National Assembly Senate hints at $38 Crude Oil benchmark cut

Due to a drop in Crude Oil price, the Nigeria parliament have hinted on their attempt to cut down Crude Oil benchmark price presented by Buhari in 2016 budget.

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National Assembly Nigeria

(Abuja Facts)
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Reports from the National Assembly suggests that it may cut down the $38 per barrel Crude Oil price proposed by the executive for the 2016 budget.

As at Thursday, January 7, 2015, the price of Crude Oil per barrel has dropped a bit below $33 which leaves a deficit of $5 per barrel from the $38 in the budget estimates.

The Chairman, Senate Committee on Media and Public Affairs, Senator Saabi Abdullahi, addressing journalists at his office has said, “We are going to be as realistic as possible by reviewing it in line with realities on the ground as regards the proposed parameters like the oil price benchmark, with a barrel of crude oil in the international market today far lower than the projected benchmark figure of $38 per barrel”.

“So, what I want to assure you is that when we resume from recess, the budget will be a top priority and we are going to give it expeditious attention.

He is further quoted as saying, “The issues of oil benchmark and exchange rate are issues that are dynamic and I’m sure that by the time we come to deal with that, we will look at what the realities are, and in tandem with the executive, I am sure we will come up with what we believe is realistic.”

The current regime of the National Assembly has in the past expressed its concerns concerning the effort to resuscitate the economy among other key national issues. It can be said that it has taken up the check and balance responsibility very seriously by making sure it is fully involved in decisions made by the executive.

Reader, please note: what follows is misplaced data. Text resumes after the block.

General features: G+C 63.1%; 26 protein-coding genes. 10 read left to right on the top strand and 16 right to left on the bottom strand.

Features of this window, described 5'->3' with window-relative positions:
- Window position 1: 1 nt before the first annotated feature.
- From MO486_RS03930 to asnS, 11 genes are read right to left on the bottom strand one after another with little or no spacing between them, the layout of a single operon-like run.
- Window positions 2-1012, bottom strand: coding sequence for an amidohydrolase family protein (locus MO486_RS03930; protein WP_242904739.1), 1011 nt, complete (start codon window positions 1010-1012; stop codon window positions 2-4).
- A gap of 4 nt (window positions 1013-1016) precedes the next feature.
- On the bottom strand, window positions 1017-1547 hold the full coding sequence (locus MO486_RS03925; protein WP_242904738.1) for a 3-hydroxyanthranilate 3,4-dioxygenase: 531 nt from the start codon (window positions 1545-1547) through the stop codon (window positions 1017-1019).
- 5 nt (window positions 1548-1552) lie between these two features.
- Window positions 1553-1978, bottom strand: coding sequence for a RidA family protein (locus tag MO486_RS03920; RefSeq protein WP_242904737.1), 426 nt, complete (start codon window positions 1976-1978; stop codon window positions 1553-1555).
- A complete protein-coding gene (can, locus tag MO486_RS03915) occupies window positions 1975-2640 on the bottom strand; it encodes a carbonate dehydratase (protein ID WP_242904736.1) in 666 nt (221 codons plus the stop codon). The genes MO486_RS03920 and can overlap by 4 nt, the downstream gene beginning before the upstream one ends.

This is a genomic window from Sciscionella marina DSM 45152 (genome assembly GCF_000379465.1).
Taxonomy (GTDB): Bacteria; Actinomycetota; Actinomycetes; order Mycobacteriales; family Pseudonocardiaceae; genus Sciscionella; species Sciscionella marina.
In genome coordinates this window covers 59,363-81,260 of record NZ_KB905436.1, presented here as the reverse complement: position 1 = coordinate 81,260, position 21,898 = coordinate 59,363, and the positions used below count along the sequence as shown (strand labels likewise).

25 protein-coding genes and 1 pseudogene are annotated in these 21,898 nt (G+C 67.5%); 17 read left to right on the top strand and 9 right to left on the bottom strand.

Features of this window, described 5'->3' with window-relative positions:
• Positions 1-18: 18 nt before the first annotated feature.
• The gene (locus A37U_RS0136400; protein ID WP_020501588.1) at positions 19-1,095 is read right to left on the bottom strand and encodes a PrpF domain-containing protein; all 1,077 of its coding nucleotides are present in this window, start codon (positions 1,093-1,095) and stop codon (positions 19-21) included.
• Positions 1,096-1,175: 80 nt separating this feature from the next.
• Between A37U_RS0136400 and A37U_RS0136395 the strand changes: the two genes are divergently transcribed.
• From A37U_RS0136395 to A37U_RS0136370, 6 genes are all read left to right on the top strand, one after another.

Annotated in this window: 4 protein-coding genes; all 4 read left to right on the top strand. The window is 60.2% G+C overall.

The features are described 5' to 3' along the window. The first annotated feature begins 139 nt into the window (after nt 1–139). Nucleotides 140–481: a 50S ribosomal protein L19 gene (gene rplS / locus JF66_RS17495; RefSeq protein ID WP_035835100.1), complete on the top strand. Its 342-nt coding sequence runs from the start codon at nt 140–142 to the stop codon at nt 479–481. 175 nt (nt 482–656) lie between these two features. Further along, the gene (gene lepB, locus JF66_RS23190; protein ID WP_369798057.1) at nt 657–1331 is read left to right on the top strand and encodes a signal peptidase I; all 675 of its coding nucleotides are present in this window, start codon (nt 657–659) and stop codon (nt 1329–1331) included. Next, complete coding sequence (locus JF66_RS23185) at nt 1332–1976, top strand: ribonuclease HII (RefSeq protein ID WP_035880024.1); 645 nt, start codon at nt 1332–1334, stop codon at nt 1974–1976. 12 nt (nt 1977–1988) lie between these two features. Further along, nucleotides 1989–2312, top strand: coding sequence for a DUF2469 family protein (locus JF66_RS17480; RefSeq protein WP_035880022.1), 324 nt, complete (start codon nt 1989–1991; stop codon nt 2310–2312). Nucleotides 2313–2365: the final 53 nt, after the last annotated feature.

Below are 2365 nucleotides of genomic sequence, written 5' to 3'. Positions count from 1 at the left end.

Concerning the effort to diversify the economy, the chairman also commented, “If you look at the budget, you will see that we are giving more emphasis to non-oil revenue and by the time we block the leakages and ensure value for money, we should be able to do those things that will add value to the economy.

“Remember, the IMF boss was advising the financial sector to look at borrowing to the real sectors, agriculture, SMEs and all the likes, these are the areas of growth and I want to assure Nigerians that if we get it right in these particular sectors, our economy will be able to stay afloat.”

The Central Bank of Nigeria (CBN) under present Governor, Godwin Emefiele has embarked on a mission to maintain a healthy foreign exchange system. This is seen as a way of consolidating the government’s effort to make the economy conducive for trade.

Abdullahi commended CBN in a statement saying, “If you look at the forex market, today it will gain, tomorrow it will drop; so, these are dynamics that we are not sure how it will play out, but with the management of the forex, I want to believe that the CBN is doing a very great job”.

Senator Bukola Saraki, the senate president may have a different view concerning this. He feels the apex bank should simmer down on the foreign exchange policy as small scale businesses are likely to bear the brunt.

He advised the central bank to introduce a more flexible foreign exchange regime and reduce the present restrictions on the autonomous market, which were not allowing business owners to bring in foreign exchange or utilise what they had in their accounts.

 

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